Thursday, February 27, 2014

Jeanne's Garden

After one of the wettest and coldest winters I can remember in many years, I cannot wait to get into the garden.  Just now, very early daffodils are starting to bloom so, as soon as the mud dries a little bit, I’m off to start planting. 

Spinach and peas can go in now. Hopefully, the cilantro and parsley will have reseeded and will be waiting for me when I finally get out. It will still be a while for beans and tomatoes, but I have enough to do now when the weather is still cool and changeable.

Even when I can’t actually dig in the dirt, I can still dream and plan with the beautiful gardening books.

These are just a few of my favorites.

Daffodils for American gardens by Brent and Becky Heath explains everything gardeners need to know about choosing and raising some of the earliest, hardiest and most deer-resistant plants available. (635.934 He)

Beginners’ guide to edible herbs by Charles W.G. Smith is a great introduction to 25
of the most useful herbs in the home garden. It not only explains how to plant them, but also how to use them. (635.7 Smi)

Gardening in the Mid-Atlantic by Andre and Mark Viette is the perfect companion to take the guesswork out of gardening. With this book, you’ll know what to do each month to have gardening success all year.  (635 Vie)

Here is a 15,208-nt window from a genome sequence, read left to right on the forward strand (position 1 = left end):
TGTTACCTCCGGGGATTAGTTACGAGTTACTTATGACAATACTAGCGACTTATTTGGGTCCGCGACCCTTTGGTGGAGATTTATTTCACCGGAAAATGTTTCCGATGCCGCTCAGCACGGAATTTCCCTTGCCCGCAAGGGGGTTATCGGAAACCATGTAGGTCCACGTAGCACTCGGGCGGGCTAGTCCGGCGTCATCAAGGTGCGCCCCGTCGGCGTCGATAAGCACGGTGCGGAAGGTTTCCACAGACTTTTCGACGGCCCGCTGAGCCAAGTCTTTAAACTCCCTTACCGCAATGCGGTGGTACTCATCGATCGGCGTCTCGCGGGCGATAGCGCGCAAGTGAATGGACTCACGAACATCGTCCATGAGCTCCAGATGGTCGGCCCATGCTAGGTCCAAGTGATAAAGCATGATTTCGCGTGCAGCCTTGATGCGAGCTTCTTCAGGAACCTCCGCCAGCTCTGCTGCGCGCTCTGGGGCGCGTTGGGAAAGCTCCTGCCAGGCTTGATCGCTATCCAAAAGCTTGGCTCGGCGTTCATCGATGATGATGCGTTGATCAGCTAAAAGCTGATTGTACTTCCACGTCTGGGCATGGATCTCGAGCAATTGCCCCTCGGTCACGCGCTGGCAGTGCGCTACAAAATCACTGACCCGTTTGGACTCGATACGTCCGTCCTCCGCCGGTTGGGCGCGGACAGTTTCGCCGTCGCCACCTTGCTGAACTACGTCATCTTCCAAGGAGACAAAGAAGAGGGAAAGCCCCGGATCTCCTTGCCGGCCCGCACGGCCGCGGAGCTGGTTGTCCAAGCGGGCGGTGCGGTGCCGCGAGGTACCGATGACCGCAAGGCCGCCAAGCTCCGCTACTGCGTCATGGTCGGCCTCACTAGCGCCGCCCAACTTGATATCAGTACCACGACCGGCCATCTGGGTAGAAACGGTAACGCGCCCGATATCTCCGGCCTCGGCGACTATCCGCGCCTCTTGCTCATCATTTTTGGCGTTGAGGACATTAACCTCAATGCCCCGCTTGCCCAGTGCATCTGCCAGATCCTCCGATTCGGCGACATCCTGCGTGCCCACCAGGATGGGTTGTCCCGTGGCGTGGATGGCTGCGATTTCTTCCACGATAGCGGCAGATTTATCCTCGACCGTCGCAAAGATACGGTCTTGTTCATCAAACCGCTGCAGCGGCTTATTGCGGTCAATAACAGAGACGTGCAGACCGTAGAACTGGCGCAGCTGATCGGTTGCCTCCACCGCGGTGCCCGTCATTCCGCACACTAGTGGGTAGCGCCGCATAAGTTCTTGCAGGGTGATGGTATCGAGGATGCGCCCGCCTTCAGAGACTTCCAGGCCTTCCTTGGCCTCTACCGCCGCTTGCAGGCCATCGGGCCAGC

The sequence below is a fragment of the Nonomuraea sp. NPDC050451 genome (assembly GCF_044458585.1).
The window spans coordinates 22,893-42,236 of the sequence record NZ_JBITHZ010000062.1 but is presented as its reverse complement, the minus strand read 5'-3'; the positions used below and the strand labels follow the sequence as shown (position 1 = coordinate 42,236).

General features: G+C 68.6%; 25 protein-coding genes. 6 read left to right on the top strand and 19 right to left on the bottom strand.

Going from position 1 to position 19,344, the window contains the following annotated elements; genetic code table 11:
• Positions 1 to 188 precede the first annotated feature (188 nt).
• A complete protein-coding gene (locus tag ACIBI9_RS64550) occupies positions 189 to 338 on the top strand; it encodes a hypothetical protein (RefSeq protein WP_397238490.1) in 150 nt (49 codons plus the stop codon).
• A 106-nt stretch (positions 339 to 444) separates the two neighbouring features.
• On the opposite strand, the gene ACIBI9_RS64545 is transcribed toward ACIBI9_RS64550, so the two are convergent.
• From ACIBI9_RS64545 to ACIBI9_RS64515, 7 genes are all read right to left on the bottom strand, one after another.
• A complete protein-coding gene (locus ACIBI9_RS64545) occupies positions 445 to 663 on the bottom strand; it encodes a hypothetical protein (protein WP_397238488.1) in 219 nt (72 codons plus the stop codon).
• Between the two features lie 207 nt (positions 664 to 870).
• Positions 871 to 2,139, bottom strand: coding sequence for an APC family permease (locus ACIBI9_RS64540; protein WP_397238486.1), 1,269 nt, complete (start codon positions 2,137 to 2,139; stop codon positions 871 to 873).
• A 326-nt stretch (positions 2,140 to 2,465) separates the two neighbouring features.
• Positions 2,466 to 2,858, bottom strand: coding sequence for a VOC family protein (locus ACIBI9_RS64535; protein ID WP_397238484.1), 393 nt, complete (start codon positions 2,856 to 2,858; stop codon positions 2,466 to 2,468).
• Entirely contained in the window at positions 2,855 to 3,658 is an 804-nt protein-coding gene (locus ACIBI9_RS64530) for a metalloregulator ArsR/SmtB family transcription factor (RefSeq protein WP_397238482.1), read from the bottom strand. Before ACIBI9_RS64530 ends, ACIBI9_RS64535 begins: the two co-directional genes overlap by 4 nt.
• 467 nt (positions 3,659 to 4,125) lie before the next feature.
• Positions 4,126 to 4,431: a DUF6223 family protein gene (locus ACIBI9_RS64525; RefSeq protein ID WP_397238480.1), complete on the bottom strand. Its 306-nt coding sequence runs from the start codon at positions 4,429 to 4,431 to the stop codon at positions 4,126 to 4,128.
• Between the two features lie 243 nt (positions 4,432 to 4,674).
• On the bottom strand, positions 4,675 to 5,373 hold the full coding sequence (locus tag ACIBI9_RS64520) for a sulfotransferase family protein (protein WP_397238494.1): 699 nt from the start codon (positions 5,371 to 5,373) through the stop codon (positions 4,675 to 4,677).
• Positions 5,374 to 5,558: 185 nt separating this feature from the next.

100 vegetables and where they came from by William Woys Weaver offers a veritable cornucopia of vegetables and stories from around the world--from Argentina to Zimbabwe, from Australia to the United States. (635 Wea)

Vegetable gardener’s bible by Edward C. Smith has friendly advice, vegetable-specific information, and unwavering commitment to organic methods. It covers more plants and offers smart new solutions for small-space and extended-season gardening. (635 Smi)

Got shade? by Carolyn Harstad discusses hundreds of shade-tolerant plants hardy in Zones 4-8, suggests how they may be used and combined, and recommends methods to cut garden maintenance. With its informative text, accurate drawings, and colorful photographs, this book is a "must have" for gardeners across much of North America. (635.9543 Har)

I’d also like to include one work of “fiction.”  I’ve read it, but the deer in my yard have not.

Deerproofing your yard and garden by Rhonda M. Hart tells homeowners exactly what they need to know: which commercial repellents are most (and least) effective, how to make homemade deterrents, and how to create a landscape designed to repel deer. This book is your best defense against unwanted deer. (635.0496 Har)

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